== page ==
By Benjamin Chow on December 23rd, 2020
One of the biggest cross-border stories of 2019 was the outpouring of South Korean capital into Europe and the U.S. Towards the end of last year, there were signs that this trend was reaching its satiation point – asset managers had needed time to digest and syndicate the stakes in their newly acquired real estate assets back home.
Then of course, Covid-19 hit, along with a near-moratorium on global travel. Alongside a rapidly strengthening euro, Seoul’s 4% yields on prime offices and shopping malls back home began to look attractive once again. A dramatic collapse in capital outflows ensued, with Europe, 2019’s biggest beneficiary, bearing most of the brunt.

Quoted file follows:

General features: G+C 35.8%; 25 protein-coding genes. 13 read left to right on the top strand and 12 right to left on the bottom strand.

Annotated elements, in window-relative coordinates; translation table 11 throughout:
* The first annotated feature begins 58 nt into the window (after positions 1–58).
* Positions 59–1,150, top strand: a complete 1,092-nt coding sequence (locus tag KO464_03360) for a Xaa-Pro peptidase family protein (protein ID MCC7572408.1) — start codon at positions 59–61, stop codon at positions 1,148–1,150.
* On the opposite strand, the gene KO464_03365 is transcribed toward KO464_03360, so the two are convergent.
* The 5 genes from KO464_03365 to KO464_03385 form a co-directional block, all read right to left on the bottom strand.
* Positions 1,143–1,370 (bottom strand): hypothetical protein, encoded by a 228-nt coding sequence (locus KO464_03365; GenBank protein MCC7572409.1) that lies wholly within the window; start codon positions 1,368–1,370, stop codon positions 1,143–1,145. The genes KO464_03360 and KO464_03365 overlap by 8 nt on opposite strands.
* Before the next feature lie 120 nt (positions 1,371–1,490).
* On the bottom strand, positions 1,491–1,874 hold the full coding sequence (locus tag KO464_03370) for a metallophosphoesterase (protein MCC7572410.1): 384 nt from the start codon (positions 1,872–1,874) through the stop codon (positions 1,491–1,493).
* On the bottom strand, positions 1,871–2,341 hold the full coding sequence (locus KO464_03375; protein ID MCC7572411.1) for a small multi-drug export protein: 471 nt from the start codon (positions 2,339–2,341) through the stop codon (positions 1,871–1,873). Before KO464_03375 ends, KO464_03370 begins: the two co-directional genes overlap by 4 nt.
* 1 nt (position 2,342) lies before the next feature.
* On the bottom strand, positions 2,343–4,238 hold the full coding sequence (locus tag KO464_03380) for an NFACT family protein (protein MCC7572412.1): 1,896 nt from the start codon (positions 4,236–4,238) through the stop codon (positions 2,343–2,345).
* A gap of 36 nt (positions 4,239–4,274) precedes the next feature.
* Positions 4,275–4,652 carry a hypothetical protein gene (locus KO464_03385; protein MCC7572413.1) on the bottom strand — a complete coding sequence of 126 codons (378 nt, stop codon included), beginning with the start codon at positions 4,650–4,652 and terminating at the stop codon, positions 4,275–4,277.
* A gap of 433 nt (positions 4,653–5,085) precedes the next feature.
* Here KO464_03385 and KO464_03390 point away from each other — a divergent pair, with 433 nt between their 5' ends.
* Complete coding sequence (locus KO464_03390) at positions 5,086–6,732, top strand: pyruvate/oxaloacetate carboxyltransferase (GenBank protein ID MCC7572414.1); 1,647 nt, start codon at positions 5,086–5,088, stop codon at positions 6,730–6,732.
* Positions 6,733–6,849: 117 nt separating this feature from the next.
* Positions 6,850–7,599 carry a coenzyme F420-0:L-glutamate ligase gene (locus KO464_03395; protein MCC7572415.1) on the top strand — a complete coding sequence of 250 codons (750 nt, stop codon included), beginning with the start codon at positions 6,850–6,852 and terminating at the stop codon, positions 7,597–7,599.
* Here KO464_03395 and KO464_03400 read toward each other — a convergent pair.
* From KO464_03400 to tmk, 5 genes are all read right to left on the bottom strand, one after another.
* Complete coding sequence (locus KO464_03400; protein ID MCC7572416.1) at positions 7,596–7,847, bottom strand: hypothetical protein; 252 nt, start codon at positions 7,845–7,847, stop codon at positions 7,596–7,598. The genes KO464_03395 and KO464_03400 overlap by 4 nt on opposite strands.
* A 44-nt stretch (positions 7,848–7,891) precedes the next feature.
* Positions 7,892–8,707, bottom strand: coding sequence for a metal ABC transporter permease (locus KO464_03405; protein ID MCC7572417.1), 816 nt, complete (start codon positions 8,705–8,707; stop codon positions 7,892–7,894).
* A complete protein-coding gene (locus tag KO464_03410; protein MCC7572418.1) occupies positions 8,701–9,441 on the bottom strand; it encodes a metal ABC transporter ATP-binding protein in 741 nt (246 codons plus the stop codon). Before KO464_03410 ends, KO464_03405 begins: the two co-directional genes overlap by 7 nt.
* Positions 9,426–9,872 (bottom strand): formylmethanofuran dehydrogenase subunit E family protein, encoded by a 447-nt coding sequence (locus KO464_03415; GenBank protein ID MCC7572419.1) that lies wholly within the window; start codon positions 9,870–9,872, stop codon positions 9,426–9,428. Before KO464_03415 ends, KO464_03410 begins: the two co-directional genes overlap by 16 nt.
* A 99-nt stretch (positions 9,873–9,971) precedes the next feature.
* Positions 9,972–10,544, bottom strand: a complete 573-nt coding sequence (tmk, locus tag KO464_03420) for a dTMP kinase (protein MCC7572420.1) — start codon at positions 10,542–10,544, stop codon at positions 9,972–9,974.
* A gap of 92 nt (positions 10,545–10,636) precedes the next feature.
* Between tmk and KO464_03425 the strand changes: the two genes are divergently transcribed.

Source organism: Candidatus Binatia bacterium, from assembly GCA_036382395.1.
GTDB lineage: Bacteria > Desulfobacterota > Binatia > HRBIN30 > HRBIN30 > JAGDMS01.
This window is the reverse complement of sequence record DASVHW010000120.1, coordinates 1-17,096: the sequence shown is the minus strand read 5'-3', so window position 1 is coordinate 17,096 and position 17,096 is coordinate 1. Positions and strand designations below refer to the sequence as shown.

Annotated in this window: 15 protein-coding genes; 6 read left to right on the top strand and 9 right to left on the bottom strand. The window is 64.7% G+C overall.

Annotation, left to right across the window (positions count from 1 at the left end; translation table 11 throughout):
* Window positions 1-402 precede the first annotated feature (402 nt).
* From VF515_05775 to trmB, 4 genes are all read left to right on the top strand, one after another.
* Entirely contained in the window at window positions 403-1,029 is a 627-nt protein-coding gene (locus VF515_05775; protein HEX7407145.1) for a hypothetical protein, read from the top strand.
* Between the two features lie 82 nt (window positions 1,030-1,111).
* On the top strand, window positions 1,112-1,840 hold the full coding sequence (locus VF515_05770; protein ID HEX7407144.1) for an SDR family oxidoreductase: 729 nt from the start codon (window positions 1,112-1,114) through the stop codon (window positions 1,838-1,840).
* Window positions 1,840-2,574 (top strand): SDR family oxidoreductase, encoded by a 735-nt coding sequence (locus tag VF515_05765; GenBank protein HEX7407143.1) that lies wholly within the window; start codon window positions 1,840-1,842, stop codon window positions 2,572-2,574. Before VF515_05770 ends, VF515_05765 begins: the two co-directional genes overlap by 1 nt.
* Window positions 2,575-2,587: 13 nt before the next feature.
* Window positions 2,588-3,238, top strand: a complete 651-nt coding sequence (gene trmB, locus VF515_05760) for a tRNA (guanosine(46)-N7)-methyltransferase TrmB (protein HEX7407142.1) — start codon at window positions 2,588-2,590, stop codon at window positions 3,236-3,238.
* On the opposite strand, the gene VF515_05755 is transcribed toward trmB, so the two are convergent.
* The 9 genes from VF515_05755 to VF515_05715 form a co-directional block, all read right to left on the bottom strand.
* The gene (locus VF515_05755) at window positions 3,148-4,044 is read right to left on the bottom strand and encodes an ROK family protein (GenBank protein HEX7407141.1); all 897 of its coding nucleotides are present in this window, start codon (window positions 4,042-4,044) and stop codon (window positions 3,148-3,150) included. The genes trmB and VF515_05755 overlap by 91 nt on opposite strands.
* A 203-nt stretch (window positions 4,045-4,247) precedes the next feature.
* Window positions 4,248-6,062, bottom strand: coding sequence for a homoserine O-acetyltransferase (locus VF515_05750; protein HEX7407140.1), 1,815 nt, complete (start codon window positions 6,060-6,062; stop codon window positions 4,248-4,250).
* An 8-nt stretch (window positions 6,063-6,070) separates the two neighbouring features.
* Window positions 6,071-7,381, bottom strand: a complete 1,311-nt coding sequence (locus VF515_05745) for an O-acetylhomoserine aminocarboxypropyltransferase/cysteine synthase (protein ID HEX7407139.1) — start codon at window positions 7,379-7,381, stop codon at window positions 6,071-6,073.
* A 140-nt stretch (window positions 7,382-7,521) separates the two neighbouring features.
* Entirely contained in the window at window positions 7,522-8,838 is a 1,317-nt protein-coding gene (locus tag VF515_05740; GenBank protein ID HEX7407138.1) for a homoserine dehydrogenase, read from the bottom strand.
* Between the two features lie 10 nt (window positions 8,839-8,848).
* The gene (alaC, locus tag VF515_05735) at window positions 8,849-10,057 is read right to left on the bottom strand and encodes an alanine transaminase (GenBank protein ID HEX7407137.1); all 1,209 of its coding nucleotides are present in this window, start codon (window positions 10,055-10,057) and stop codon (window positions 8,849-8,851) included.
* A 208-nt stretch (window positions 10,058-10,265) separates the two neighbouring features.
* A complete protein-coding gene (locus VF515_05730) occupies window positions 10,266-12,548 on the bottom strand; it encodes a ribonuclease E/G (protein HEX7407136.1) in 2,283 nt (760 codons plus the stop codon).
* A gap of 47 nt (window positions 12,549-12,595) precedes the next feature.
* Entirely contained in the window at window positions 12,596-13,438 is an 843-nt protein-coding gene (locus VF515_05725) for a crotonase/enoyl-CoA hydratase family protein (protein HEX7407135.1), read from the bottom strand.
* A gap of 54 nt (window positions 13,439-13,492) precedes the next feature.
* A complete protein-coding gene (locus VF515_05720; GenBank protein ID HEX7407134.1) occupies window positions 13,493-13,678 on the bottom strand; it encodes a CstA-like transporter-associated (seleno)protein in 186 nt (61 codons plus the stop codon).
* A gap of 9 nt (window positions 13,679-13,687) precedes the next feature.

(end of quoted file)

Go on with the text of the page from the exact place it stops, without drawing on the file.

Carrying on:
While most Korean investors began redirecting capital home, one was heading in the other direction. The National Pension Service of Korea (NPS) has been busy downsizing its domestic footprint, having sold over $1 billion of office and retail assets already in 2020, with another $1 billion of pending deals in the pipeline. Recently, the pension fund has plowed capital most notably into the U.S., where it was involved in the $2 billion purchase of a logistics portfolio in December. That has brought Korean inflows to the U.S. to a record level of $4 billion, more than 50% higher than last year’s tally.
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